Probably the most painful part of buying a home today is the price you pay—which has shot up over the past year by 16.6%, to a national median of $449,000.
But there’s also good news for homebuyers still hanging in there: Houses that were once snapped up in record time are starting to linger longer on the market. The number of homes with price cuts increased to 19.1% in July of this year, compared with 9.4% at the same time last year.
In other words, the red-hot seller’s market of the past two years is at long last cooling off, and some sellers fearing they’ve missed the peak of the market are desperate to unload their home before things get worse. This means some brave homebuyers might find themselves in a unique position where they could (gasp) offer below the list price—otherwise known as lowballing.
Why lowballing is on the rise today
“Offering below ask today had almost become a social faux pas,” says Baron Christopher Hanson, a real estate agent with Coldwell Banker Realty in Stuart, FL. But the frenzy of homebuyers competing with one another appears to be over.
“No more hundreds of buyers flocking to your Sunday-fun-day open houses in droves like it’s a free Rolling Stones concert,” he says. “What’s changed post-pandemic is that buyers are expecting truth-telling inspections again, and they are not buying sight unseen or overpaying any longer.”
In other words, buyers just aren’t putting up with home sellers’ inflated prices anymore. And one way they communicate this line in the sand is with a lowball offer below the list price.
Yet home seller expectations might not have caught up with this harsh reality yet, so lowballing today takes more finesse than it did in the past. Here’s how buyers should approach the fine art of lowballing in today’s market so that sellers play ball.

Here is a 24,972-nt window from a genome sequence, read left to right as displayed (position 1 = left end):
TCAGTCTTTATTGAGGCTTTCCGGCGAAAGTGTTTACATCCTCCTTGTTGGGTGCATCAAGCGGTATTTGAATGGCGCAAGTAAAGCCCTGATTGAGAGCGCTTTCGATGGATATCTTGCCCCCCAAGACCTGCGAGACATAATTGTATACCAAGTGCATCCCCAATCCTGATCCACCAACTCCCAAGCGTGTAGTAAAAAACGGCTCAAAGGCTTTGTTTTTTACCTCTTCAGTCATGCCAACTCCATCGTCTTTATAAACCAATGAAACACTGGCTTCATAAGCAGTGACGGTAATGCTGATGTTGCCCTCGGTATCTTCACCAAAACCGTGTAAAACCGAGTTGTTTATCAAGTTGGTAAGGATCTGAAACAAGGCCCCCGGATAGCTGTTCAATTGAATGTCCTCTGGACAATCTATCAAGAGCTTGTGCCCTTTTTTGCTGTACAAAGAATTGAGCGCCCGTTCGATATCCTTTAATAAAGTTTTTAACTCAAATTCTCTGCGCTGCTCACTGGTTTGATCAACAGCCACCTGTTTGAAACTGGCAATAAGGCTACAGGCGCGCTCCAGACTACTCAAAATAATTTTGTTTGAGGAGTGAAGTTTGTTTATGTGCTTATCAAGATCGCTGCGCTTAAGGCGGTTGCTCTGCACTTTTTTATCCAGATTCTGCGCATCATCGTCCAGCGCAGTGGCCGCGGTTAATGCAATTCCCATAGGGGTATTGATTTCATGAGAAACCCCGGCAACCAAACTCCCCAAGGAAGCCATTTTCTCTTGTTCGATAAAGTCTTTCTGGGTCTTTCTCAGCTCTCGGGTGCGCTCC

Why many homes today are overpriced
While lowballing might seem ballsy, it helps to remember that a home’s asking price is determined by a highly biased decision-maker: the seller.
Sellers, after all, are emotionally attached to their home, and not always acutely aware of today’s market conditions. While a good listing agent will always provide the data and research to help sellers land on a reasonable list price, some sellers choose to go above fair market value, hoping for the best.
Why would sellers overprice their home? It could be because they’ve heard their neighbors brag how, just a year earlier, their home sale was deluged with buyers who offered insane sums over the asking price. Given the insane seller’s market that was sweeping across the country, sellers might presume they could fetch the same volume of offers today.
The market has changed significantly, and while sellers might cling to the hope that they can luck out with that rare buyer who adores their home as much as they do and will pay any price, they’re likely in for a rude awakening once the offers roll in.
Buyers, after all, rarely see a home the way sellers do—and they definitely don’t want to pay more than a property is worth. As the buyer, your offer should be determined by the current housing market, the condition of the house, and what you’re comfortable paying each month. You should already be clear on your housing goals and how much you can afford before you even start looking.
When to lowball on a house
Lowballing below the list price makes sense in a few scenarios:
- The house has been on the market for a while.
- The house is overpriced for current conditions.
- The house is in poor condition and will require extensive repairs.
- The house has issues like a bad location or a strange layout.
- The sellers are eager to sell and have a tight timeline.
The more information you can gather on a house and the sellers’ history, the better you can assess whether lowballing will work.
“If a home has recently had a price reduction or has been sitting on the market for a long time, you should have your agent find out why,” says Chase Michels, a real estate agent and partner at The Michels Group in Downers Grove, IL. “What motivation do the sellers have? If timing is important to the sellers, then that is a fantastic opportunity to lowball the home.”